Intel Corp. demonstrated its RealSense 3D camera running an application developed by Swiss-based startup faceshift during the opening keynote address of Computex Taipei, the largest ICT show in Asia.
The live demonstration provided a future vision of online virtual communication and avatar-based gaming on consumer devices. During Intel’s Keynote address, company president Renee James spoke to Michelle Xu, but it was Xu’s avatar that spoke back. The live avatar experience was a combination of Intel and faceshift technology. The new Intel RealSense 3D camera provides both depth and video, but unlike the similar Microsoft Kinect, is small enough to be embedded in consumer devices and designed for close range human-computer interactions such as gesture tracking. faceshift’s software technology analyses this data and outputs meaningful expressions and eye gaze information, which are used to drive the virtual character.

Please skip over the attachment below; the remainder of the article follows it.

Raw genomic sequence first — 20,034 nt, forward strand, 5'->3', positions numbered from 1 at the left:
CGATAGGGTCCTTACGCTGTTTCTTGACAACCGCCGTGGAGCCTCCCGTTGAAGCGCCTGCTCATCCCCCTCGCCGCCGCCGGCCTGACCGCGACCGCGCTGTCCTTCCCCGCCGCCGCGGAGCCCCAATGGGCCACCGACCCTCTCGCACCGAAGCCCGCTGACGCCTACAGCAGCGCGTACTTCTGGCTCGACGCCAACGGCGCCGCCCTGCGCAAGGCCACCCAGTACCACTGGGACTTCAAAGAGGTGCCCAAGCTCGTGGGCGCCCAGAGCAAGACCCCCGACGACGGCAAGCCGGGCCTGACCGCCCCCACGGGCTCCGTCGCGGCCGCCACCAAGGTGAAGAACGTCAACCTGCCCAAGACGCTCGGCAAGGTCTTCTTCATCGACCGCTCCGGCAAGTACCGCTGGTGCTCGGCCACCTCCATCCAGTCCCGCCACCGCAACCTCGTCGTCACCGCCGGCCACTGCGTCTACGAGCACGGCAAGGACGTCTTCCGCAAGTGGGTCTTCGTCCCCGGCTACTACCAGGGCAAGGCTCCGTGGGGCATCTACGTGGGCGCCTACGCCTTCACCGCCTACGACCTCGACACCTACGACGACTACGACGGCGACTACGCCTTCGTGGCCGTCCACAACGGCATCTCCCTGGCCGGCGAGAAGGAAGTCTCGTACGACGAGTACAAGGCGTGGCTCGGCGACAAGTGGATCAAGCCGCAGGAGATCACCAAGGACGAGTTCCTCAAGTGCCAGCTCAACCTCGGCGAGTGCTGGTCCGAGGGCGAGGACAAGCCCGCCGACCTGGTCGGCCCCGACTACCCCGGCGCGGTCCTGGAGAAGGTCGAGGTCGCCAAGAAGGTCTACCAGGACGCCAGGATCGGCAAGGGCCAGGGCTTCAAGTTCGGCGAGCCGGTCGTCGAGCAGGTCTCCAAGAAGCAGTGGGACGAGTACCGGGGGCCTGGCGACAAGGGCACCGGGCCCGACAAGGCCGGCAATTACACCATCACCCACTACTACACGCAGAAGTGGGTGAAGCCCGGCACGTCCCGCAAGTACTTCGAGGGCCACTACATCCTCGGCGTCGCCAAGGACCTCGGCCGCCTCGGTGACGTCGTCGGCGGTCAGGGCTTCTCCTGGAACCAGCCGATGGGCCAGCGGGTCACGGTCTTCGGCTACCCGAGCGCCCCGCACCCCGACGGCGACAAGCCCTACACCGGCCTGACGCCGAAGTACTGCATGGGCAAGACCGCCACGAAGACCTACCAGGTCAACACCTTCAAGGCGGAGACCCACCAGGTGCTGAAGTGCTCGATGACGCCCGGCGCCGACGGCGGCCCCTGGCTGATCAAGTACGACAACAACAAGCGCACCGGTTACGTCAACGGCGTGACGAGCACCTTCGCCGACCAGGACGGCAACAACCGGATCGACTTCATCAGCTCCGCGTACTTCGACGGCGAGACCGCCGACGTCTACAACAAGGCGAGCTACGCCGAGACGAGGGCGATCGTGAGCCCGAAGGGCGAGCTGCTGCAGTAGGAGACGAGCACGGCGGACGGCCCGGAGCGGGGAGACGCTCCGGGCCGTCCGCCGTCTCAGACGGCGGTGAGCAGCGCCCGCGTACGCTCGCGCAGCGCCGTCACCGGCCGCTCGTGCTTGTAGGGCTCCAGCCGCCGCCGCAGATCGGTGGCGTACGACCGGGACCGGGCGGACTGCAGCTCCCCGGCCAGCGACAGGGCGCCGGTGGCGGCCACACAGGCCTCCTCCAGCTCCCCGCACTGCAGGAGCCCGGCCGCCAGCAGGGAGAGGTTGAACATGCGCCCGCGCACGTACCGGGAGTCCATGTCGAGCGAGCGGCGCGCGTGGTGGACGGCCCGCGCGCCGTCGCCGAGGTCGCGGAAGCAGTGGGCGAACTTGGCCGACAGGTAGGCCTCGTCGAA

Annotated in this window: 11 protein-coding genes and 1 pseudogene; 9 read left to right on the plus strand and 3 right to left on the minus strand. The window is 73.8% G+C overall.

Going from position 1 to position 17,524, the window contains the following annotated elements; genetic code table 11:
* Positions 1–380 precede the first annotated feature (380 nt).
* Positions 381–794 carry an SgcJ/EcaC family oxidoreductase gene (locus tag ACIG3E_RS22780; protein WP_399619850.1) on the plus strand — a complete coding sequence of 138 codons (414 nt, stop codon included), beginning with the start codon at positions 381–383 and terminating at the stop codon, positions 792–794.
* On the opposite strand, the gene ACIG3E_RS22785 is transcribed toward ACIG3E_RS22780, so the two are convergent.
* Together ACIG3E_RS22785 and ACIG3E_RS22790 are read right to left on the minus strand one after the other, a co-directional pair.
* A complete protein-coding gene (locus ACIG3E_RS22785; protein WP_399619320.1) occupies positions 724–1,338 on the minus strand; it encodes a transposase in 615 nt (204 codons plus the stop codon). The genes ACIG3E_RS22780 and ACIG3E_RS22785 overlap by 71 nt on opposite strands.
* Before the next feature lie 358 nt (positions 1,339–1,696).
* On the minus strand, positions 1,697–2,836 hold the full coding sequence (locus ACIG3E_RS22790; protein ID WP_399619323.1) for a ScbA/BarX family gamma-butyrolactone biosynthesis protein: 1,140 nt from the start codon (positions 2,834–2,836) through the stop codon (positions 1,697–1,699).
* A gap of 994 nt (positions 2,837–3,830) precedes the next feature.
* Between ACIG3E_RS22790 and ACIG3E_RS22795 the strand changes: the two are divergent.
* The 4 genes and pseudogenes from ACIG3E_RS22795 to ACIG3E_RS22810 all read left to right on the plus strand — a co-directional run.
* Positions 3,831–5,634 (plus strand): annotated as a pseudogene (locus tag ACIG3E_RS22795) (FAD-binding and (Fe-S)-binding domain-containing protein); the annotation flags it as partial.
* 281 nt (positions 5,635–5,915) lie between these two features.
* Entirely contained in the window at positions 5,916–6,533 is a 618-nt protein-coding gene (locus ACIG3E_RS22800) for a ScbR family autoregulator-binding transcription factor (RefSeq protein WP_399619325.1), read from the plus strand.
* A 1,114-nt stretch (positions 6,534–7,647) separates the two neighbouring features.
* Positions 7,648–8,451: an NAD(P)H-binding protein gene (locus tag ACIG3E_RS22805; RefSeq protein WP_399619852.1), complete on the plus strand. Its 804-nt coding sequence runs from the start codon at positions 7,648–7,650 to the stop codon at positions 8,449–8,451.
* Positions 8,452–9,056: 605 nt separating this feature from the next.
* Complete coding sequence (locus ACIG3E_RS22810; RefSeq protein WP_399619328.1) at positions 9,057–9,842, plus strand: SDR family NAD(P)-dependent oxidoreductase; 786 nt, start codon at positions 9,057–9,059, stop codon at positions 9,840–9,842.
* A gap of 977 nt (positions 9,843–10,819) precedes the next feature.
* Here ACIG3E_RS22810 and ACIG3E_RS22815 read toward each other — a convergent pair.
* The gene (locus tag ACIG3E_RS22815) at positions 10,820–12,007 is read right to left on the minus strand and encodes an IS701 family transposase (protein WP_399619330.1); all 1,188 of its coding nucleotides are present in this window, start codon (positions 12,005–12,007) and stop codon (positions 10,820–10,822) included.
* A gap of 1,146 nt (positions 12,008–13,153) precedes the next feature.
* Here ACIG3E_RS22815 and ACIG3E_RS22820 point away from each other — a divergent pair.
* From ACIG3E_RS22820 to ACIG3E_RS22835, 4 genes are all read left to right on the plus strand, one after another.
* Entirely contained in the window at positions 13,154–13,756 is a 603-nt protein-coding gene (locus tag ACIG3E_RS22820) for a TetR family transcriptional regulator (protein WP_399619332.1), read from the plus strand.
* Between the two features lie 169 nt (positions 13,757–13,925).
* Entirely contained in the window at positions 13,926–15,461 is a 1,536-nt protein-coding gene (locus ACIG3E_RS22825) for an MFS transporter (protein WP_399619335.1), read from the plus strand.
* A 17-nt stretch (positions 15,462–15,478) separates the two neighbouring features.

The demo showed the power and versatility of using next-gen 3D depth sensors, particularly when embedded into consumer devices. In this case, Intel used an ASUS laptop, although other devices will be shown at the Intel booth, 4F TWTC Nangang Hall.
Previously this type of face tracking technology was restricted to large visual effects and game studios, due to the high price of the specialized hardware and software. With embedded Intel RealSense 3D cameras, for the first time ever consumers will have this capability in their own devices. “The combination of Intel RealSense technology and faceshift technology provides a new level of robustness and fidelity on a consumer device. This is a game changer for online communication and in-game avatar use.” Mooly Eden, senior vice-president, general manager of perceptual computing at Intel.
“The combination of faceshift and Intel RealSense puts animation-studio technology in the hands of consumers,” says faceshift CEO Thibaut Weise.